The real issue here is that city has multiple valid and operative definitions in American English. This is a fairly common problem on Wikipedia because a number of British English speakers don't understand that. A city in American English can mean either a settled area with an extremely high population and/or density (e.g., New York City) or it can expansively refer to any legally incorporated settlement of any size. In other words, it's the default legal term for any settlement that has formed its own municipal corporation to govern itself. The latter definition is used in nearly all U.S. states, including California. A California city can rename itself a "town" if it wishes, but that's merely a cosmetic designation and for all legal purposes it is covered by all the laws applicable to cities. California did have "townships" for a while, but they were merely for judicial jurisdiction purposes (they were never established as separate governments) and were abolished in the early 20th century. The term "suburban" in American English refers to a community that borders a city in the first sense of the term, which is why Americans can and often do refer to "suburban cities." In this case, Cupertino is an incorporated city that functions as a suburb of two major cities, San Francisco and San Jose.--Coolcaesar (talk) 00:10, 15 March 2010 (UTC)
Another example of this is that San Francisco is referred to as the "City by the Bay," where "city" is used in the first sense, because of its extremely high population density. This is what Bay Area residents mean when they say "I went shopping in the city last week" or "I'm going to attend the opera in the city." But when two residents of a Bay Area suburb share complaints about their local government, they might say, "Our city's elected officials are incompetent." This is the second usage of the term. --Coolcaesar (talk) 00:16, 15 March 2010 (UTC)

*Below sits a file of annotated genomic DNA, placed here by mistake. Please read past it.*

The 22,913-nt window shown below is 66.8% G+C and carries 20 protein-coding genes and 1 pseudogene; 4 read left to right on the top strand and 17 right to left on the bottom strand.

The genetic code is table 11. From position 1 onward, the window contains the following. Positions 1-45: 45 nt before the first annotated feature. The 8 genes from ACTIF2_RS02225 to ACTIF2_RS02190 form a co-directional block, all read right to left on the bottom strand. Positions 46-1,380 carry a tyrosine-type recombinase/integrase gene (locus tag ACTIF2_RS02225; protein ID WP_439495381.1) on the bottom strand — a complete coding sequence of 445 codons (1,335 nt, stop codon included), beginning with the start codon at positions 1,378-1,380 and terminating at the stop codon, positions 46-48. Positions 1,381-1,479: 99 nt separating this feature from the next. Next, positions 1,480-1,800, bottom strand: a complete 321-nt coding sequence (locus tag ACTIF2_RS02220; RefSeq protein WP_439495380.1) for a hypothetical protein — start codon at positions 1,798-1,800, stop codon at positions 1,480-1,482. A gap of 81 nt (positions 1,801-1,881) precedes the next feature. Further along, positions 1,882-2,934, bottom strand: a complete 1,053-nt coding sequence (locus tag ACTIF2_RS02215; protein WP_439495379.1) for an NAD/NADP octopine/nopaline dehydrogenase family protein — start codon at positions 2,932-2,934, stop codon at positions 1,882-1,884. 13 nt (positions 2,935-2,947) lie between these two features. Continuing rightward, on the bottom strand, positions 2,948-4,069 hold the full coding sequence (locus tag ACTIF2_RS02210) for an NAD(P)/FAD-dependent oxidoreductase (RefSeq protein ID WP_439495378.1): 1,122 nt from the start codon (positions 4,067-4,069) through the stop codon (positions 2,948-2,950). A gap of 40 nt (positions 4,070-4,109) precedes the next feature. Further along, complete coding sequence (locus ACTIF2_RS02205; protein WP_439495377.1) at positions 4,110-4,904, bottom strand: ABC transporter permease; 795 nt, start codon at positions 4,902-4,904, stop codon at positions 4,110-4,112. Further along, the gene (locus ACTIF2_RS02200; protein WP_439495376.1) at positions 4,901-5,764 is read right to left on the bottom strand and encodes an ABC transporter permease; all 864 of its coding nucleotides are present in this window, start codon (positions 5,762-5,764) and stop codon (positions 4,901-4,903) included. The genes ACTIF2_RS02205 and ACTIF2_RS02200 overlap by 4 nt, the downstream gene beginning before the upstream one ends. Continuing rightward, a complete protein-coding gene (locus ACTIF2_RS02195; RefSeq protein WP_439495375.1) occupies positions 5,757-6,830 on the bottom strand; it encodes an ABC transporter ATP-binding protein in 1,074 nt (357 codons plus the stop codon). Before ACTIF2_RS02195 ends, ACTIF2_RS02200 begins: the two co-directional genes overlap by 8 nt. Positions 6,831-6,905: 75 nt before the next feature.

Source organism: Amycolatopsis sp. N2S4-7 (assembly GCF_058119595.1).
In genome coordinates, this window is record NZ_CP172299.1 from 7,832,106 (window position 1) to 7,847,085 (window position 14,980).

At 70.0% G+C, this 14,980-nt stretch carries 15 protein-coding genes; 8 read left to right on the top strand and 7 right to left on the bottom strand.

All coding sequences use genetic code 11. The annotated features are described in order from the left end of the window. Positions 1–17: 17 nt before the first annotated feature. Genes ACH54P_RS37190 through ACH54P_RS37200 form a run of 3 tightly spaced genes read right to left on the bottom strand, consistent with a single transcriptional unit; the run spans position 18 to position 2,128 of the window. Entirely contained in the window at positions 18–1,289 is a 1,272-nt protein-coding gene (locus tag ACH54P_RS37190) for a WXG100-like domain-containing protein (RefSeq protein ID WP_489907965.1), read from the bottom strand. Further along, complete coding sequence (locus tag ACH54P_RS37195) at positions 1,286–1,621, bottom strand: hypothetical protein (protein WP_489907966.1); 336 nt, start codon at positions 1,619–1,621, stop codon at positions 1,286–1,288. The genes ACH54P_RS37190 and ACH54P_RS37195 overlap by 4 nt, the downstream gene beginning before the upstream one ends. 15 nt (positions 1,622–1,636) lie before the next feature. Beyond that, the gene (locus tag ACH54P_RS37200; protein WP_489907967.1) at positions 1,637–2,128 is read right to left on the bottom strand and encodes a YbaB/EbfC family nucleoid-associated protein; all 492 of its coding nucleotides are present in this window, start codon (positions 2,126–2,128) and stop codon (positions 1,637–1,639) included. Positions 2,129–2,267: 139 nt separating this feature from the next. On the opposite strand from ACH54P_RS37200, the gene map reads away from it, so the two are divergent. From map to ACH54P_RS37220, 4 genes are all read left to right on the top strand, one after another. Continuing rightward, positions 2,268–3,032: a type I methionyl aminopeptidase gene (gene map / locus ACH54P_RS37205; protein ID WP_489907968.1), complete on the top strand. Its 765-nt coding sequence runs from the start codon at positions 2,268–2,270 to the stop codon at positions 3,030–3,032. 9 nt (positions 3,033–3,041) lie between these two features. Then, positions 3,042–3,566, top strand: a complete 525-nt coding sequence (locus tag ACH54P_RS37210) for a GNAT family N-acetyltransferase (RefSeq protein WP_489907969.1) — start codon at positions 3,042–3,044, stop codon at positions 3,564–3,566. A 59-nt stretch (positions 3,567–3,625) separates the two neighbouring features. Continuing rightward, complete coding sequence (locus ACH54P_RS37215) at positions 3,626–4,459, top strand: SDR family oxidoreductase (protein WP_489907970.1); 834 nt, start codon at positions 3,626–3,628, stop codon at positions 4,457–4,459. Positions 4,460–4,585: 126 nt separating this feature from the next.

Sorry Ikluft, and Coolcaesar, I fundamentally disagree with your assessments, though I do agree that it largely comes down to a distinction between the defintiions of towns and cities (not in the colloquial sense, but the administrative sense) (Ikluft, yes I'm in Ireland on holiday right now but I'm a San Jose resident and a strategic planner working for Cupertino's Sanitary Division. I grew up near Monta Vista, a suburb of Cupertino). I suggest (with all due respect) that you check your definitions in a U.S. geography text or even here on Wikipedia: "In the United States and Canada, suburb usually refers to a separate municipality, borough, or unincorporated area outside a town or city". i.e. a suburb is an indistinct unincorporated development at the outskirts of the existing limits of a central city or town area: hence "sub"-"urban". Discrete incorporated cities that have their own administrative boundaries that did not originally border each other but grew until they did are more correctly called conurbations, not suburbs. Although the town of Cupertino grew up separately and would have been considered a satellite or suburb of San Jose or Santa Clara pre-WWII, it was officially incorporated as a city in its own right in the 50s; this was precisely to establish its own city status and avoid the tag of "suburb of San Jose", and prevent annexation to any of the numerous sprawling city areas that were encroaching on it in the post-war period. If (again, with due respect) your assessment was correct, then Cupertino would be a suburb of each of the cities of San Jose, Sunnyvale, Santa Clara, Saratoga and Campbell, and they would all be suburbs of Cupertino at the same time. Altogether, they form part of the conurbation of Santa Clara Valley, or Silicon Valley, or whatever name might be chosen for the wider urban region. If Cupertino was not incorporated as a city, then today I guess it could quite rightly be considered a suburb of one or other of the other beighbouring cities. Some of us may refer to "suburban cities", but that doesn't make it correct.